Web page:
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  • 7
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    In:  Other Sources
    Publication Date: 2019-07-13
    Description: We derive a generalization of forward fitting for X-ray spectroscopy to include linear polarization of X-ray sources, appropriate for the anticipated next generation of space-based photoelectric polarimeters. We show that the inclusion of polarization sensitivity requires joint fitting to three observed spectra, one for each of the Stokes parameters, I(E), U(E), and Q(E). The equations for StokesI (E) (the total intensity spectrum) are identical to the familiar case with no polarization sensitivity, and for which the model-predicted spectrum is obtained by a convolution of the source spectrum, F (E), with the familiar energy response function,(E) R(E,E), where (E) and R(E,E) are the effective area and energy redistribution matrix, respectively. In addition to the energy spectrum, the two new relations for U(E) and Q(E) include the source polarization fraction and position angle versus energy, a(E), and 0(E), respectively, and the model-predicted spectra for these relations are obtained by a convolution with the modulated energy response function, (E)(E) R(E,E), where(E) is the energy-dependent modulation fraction that quantifies a polarimeters angular response to 100 polarized radiation. We present results of simulations with response parameters appropriate for the proposed PRAXyS Small Explorer observatory to illustrate the procedures and methods, and we discuss some aspects of photoelectric polarimeters with relevance to understanding their calibration and operation.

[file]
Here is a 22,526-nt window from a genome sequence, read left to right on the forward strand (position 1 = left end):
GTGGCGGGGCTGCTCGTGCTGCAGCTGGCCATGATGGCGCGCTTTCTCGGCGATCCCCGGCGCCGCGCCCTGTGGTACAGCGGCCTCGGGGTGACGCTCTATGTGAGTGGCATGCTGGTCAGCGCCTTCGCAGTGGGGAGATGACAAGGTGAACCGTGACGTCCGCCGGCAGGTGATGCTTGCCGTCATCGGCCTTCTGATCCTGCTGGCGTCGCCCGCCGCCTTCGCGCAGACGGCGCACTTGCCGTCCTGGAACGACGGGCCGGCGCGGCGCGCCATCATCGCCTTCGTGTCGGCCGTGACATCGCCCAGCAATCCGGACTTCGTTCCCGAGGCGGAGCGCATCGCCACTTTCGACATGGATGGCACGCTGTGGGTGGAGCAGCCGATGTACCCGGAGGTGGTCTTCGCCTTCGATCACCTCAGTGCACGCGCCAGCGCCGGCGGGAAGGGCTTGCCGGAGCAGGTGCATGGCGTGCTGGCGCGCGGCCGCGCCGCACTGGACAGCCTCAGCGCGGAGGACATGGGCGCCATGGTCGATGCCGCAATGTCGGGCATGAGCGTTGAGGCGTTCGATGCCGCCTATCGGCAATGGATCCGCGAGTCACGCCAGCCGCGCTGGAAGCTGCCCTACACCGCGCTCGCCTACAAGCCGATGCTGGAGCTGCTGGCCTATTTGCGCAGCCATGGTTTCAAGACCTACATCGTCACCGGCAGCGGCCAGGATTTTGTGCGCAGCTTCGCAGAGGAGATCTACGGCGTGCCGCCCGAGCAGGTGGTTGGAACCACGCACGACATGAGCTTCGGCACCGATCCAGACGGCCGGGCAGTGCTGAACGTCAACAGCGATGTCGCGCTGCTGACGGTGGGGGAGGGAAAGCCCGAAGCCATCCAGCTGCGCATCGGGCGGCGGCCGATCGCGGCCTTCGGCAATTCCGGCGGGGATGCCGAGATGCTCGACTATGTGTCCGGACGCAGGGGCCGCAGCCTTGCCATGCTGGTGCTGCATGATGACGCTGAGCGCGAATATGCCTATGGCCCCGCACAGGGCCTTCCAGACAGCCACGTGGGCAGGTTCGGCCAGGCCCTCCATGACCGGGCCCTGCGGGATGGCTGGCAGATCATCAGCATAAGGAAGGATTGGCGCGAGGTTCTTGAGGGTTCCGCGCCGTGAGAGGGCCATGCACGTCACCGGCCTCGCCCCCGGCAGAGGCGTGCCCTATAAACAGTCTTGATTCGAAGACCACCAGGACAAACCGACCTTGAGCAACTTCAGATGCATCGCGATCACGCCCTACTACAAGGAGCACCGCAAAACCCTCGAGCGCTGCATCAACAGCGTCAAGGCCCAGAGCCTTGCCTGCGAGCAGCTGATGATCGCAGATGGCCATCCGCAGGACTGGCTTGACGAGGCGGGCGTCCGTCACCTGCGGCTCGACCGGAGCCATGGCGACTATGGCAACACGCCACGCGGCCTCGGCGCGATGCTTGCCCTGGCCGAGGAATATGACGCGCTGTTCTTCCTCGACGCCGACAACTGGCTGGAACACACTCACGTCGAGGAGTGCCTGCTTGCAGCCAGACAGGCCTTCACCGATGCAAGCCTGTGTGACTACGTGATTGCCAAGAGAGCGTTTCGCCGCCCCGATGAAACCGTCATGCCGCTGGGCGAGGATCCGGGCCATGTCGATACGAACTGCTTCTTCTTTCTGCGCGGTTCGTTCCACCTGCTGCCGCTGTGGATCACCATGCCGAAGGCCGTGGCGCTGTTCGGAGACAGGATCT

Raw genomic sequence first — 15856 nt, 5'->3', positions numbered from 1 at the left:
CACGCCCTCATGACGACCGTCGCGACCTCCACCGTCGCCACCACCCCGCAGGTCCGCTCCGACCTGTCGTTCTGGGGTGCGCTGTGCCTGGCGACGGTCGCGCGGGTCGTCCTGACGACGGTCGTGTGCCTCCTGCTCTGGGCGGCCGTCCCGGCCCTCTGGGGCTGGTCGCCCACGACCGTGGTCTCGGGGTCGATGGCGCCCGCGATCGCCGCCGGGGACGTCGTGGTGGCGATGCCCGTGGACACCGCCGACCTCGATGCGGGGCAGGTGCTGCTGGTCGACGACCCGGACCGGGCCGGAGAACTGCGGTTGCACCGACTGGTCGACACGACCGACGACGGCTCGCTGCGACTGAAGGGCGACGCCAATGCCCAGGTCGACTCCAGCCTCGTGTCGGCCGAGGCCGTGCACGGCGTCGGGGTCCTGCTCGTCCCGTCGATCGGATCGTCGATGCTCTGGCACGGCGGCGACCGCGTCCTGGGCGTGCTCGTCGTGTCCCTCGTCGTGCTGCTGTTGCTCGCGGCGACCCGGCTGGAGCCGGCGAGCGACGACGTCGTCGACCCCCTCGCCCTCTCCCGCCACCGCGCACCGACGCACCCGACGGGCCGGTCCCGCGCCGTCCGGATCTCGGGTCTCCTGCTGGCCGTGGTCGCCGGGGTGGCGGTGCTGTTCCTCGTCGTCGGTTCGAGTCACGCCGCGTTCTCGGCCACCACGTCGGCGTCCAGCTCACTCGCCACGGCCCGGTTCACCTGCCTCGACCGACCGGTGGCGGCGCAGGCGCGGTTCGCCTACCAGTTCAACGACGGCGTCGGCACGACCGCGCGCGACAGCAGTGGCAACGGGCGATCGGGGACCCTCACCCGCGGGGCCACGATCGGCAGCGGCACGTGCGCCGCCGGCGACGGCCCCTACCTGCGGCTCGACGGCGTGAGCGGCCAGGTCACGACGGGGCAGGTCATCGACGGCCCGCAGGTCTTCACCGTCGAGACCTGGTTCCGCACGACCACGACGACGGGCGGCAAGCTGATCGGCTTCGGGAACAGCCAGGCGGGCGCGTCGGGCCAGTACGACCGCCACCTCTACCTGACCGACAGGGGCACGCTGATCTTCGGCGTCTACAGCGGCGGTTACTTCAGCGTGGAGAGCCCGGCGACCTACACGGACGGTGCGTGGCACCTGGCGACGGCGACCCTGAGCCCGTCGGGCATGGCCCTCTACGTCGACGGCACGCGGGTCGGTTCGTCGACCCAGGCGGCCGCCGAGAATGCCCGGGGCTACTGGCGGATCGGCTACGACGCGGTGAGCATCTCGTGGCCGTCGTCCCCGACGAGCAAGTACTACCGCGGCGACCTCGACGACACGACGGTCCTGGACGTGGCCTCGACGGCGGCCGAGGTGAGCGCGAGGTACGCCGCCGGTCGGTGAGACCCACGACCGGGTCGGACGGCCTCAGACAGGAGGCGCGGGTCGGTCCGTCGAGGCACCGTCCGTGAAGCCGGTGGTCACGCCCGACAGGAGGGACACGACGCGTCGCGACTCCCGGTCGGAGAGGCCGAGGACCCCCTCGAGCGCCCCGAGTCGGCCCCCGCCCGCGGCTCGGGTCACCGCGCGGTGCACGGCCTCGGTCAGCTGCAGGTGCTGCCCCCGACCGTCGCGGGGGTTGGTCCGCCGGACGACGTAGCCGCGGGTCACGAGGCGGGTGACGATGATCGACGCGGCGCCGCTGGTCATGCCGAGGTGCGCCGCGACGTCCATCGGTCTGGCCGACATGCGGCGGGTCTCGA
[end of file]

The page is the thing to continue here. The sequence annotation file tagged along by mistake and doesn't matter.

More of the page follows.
Keywords: Astrophysics; Numerical Analysis
    Type: GSFC-E-DAA-TN41421 , The Astrophysical Journal (ISSN 0004-637X) (e-ISSN 1538-4357); 838; 1; 72
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  • 8
    Publication Date: 2019-07-13